Expectations and perception. They drive how we consume sports more than we realize. They're both fluid, they both change constantly based on results, and they both define how we measure success.
The Syracuse Orange basketball program is in a never-ending struggle against our expectations and perceptions. We expect national rankings and Final Fours and greatness. We don't usually get all of those things. That affects our perception of where the program is in comparison to others. That, in turn, makes us maneuver our expectations. And so it goes.
All of which brings us back to gravy. You remember gravy. It's that cop-out that we build into a situation like the one this Syracuse team finds itself in. Where we tell ourselves that just getting here is good enough and anything else that happens is gravy. It's a way to protect us from our own expectations.
Because I don't know about you but when the game starts, I don't care much about gravy. I care about winning the game. I might not have high expectations beforehand, but once the game starts and Michael Gbinije drills a three-pointer, I know we can win. I expect to win. It's that simple.
Once the game's over, we can be human beings with perspective again.
While I was on hold waiting to get on the air with Brent Axe on Wednesday, I heard him reading texts from listeners, one of which was all about how even if Syracuse loses to Dayton it's okay because everything is gravy from here on out. And sure enough, that was the first question Brent asked me. Is it all gravy from here?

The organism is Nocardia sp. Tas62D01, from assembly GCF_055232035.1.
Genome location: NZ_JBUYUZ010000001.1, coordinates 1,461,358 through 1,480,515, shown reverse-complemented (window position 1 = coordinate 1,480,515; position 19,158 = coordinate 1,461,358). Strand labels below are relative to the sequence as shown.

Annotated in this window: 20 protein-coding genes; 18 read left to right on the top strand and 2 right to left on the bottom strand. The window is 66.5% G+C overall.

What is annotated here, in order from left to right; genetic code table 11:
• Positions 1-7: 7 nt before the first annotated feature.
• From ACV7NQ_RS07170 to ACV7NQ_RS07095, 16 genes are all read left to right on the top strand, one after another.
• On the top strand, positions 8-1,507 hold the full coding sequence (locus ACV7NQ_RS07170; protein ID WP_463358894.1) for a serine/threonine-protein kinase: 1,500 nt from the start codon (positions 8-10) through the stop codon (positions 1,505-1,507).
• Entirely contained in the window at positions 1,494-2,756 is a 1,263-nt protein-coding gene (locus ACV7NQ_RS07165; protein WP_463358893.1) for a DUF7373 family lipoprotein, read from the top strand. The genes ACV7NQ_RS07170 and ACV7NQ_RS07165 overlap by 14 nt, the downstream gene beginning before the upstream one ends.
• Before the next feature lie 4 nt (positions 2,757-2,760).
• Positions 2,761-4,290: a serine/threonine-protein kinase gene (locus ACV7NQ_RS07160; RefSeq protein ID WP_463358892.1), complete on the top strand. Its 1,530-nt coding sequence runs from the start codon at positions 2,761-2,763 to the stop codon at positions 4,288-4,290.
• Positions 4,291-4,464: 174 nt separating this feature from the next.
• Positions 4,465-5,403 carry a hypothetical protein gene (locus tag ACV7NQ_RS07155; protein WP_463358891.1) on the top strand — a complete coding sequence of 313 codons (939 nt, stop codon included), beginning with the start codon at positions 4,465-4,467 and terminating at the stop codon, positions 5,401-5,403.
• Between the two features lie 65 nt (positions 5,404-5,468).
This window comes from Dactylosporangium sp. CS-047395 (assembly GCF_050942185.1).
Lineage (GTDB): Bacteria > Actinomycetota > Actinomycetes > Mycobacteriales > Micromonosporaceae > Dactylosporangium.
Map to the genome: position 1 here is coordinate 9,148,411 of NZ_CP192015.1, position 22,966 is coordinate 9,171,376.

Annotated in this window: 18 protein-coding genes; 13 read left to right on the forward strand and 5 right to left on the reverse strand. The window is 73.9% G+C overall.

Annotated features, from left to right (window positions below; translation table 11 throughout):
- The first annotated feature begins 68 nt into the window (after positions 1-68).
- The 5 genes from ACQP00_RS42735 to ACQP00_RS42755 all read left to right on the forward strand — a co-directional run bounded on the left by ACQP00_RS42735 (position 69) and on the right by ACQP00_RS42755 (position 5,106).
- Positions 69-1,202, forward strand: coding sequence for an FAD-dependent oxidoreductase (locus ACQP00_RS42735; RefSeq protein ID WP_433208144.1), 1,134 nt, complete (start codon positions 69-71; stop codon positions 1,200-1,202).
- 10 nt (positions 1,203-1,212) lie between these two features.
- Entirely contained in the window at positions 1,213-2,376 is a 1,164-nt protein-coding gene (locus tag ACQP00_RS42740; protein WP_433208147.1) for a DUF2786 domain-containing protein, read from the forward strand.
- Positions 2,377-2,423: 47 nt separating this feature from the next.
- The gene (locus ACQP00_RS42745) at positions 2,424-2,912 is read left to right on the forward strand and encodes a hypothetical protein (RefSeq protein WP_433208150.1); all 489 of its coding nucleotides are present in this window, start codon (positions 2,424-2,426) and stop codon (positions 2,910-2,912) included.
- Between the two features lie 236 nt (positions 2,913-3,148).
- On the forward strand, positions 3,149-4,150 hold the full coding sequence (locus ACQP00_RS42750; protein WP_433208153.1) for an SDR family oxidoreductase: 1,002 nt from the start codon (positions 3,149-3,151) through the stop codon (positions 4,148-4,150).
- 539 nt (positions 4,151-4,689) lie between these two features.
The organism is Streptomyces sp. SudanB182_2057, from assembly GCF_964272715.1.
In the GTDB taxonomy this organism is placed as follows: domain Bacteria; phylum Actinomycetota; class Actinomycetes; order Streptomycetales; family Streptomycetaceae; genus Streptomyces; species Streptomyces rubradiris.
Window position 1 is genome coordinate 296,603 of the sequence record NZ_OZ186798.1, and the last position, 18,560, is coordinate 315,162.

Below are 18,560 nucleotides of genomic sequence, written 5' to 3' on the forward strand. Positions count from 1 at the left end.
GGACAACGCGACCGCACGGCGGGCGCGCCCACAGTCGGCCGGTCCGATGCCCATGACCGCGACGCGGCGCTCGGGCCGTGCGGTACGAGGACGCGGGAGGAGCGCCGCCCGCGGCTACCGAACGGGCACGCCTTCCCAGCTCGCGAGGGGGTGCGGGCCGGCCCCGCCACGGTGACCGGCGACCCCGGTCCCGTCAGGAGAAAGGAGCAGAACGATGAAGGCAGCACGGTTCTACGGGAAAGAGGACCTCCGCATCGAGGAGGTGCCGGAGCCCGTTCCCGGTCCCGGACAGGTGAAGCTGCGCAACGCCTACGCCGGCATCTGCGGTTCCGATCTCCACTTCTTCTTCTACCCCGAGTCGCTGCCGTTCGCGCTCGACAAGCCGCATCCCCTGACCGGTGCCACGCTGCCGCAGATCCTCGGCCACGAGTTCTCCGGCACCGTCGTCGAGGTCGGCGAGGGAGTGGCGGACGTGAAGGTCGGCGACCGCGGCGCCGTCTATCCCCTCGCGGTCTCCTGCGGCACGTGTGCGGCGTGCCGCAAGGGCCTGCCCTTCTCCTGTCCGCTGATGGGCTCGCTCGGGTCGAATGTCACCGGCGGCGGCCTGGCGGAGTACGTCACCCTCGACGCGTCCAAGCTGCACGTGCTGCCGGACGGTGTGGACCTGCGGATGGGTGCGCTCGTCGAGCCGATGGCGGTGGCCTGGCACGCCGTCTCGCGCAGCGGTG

And my answer is no, simply because Syracuse is there. And if you're good enough to be there, you're good enough to win the first game. And if you're good enough to win the first game, you've got a shot against the big dog in the second round. And if you pull off the upset there, anything's possible. With each successive win, the expectations change. Suddenly what was unthinkable is now expected. Think about how that happened in 2013 when the Orange made their run to the Final Four. People were calling the Sweet Sixteen "gravy" and then spent months after complaining that SU could have won the National Championship (or at least beaten Michigan). Each win negated the initial expectation as it went.
So as far as I'm concerned, keep the gravy in the fridge. It ain't time to serve yet.